Collaboration Solutions in ArchiCAD CAD Managers Can Maintain Multiple Servers with the BIM Server Manager 18 GRAPHISOFT Collaboration Guide .

If the client’s data becomes damaged on the network. The intelligent server application doesn’t allow corrupted data to be merged. Offline Work: Users can create new elements or modify those belonging to their workspace even if there is no online connection between the BIM Server and their local ArchiCAD. Transparent: Team members can check the current status of the project at any time. Average data package size shrinks by an order of magnitude. only one user can work on a given project element at one time. and if the model size is manageable. Organized: No overlapping workspaces. they can send and receive changes again. Data Safety: The server becomes a dynamic component in the process. Flexible: Due to the on-demand element reservation system and fast data exchange. data transfer does not depend on the file size: you can work through any kind of network and even the internet. the server will filter it out. from megabytes to kilobytes. Fast: Due to the revolutionary DELTA-serverTM technology. team members can access any element. at any time. and will not merge the damaged data to the server database.Collaboration Solutions in ArchiCAD Evaluation of the Teamwork Technology Benefits • • • • • Effective: Users can work on the same project simultaneously. Once the online connection is established. Team members have dedicated roles and rights. regardless the size of the firm or the complexity of the project. only the changed elements are exchanged between the client and the server. There is no need for extensive training. there is no need to divide it into multiple solo projects or hotlinks. Because the amount of transferred data is relatively small. • • • GRAPHISOFT Collaboration Guide 19 . Easy: Collaboration techniques are very easy to learn.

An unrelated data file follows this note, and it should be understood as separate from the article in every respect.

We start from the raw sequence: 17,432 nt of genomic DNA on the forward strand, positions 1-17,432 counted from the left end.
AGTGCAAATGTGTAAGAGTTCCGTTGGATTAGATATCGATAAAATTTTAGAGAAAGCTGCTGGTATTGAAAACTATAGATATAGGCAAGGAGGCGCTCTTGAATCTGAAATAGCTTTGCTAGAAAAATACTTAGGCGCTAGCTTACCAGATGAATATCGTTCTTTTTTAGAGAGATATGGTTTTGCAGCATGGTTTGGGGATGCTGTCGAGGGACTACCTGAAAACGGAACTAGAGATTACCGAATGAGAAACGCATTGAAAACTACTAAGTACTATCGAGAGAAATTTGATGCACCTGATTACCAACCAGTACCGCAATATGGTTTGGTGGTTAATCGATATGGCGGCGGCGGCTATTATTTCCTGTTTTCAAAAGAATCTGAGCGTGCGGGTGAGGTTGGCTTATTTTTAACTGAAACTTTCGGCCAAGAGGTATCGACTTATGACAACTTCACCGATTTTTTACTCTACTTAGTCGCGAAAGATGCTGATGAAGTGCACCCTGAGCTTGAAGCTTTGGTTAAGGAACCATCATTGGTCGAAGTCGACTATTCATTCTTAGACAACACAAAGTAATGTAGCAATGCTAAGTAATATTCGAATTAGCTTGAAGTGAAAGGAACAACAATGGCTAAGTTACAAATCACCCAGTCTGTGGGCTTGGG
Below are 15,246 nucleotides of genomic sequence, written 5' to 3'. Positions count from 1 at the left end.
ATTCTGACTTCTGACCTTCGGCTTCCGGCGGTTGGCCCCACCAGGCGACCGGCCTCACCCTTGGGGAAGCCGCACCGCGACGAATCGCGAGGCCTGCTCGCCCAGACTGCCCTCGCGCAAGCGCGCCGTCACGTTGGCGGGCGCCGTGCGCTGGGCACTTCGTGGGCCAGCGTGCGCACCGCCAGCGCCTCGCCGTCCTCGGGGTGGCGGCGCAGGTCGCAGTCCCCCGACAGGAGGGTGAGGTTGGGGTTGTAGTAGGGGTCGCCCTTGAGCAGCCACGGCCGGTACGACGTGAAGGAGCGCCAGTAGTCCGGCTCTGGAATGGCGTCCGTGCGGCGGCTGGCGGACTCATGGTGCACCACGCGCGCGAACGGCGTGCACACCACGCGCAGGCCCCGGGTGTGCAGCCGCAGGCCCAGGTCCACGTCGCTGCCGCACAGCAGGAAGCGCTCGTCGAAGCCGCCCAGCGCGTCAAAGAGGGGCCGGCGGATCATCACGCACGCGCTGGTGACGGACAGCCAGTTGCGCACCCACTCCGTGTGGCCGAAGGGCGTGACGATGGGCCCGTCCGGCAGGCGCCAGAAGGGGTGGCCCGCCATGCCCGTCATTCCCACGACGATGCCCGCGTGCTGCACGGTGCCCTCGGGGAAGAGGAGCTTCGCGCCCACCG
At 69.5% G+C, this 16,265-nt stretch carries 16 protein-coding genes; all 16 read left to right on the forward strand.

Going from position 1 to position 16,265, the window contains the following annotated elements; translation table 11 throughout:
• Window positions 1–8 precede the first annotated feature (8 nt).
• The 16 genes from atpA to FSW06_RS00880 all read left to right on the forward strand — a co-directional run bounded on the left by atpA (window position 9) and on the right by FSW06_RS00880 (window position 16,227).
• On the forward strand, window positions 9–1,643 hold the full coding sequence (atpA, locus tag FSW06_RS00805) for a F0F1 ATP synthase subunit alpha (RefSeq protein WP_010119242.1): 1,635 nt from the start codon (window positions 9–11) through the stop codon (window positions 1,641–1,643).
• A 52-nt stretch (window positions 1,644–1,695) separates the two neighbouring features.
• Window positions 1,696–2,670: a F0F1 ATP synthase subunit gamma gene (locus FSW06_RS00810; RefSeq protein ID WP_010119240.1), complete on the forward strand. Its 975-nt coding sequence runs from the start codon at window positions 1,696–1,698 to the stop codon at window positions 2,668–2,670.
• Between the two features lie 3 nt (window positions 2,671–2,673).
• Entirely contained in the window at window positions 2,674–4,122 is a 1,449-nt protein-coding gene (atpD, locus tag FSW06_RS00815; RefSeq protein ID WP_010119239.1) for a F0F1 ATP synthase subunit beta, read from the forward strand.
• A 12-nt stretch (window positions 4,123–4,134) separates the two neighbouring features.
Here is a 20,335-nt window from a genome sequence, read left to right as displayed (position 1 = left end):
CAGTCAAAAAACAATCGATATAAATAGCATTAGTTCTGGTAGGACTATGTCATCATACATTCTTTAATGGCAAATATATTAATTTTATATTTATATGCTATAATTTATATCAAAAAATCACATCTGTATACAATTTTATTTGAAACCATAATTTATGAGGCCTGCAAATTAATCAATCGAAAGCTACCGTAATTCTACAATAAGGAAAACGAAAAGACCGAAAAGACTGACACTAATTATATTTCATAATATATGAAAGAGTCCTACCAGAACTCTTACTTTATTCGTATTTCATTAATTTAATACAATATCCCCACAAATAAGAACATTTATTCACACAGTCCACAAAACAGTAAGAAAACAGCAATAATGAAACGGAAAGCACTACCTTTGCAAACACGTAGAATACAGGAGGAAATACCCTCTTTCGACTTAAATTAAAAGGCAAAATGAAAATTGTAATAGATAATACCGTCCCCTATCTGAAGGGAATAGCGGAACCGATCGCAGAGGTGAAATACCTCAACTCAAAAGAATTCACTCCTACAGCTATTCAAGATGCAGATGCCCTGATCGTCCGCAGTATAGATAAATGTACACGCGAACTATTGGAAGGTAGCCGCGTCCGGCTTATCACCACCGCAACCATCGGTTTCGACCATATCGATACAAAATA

using the hotlinked file methods. as it has many benefits compared to other file sharing solutions. For this. Suggested Usage Teamwork should be your primary method for sharing the content of the Virtual Building. you might have to consider dividing the project into smaller parts to avoid any performance drawbacks caused by the large file size. Teamwork technology in itself cannot divide large projects into easy-to-handle smaller parts. you can significantly reduce the regeneration time of the 3D model and of the project documentation. This way. Let’s take a closer look at the major characteristics of the new Teamwork technology. you have to combine Teamwork with hotlinked modules.Collaboration Solutions in ArchiCAD Limitations • • Some functions of the new Teamwork are only available to the user when he/she is online. Big buildings can be split into several smaller Teamwork files. 20 GRAPHISOFT Collaboration Guide . For a very large or complex project.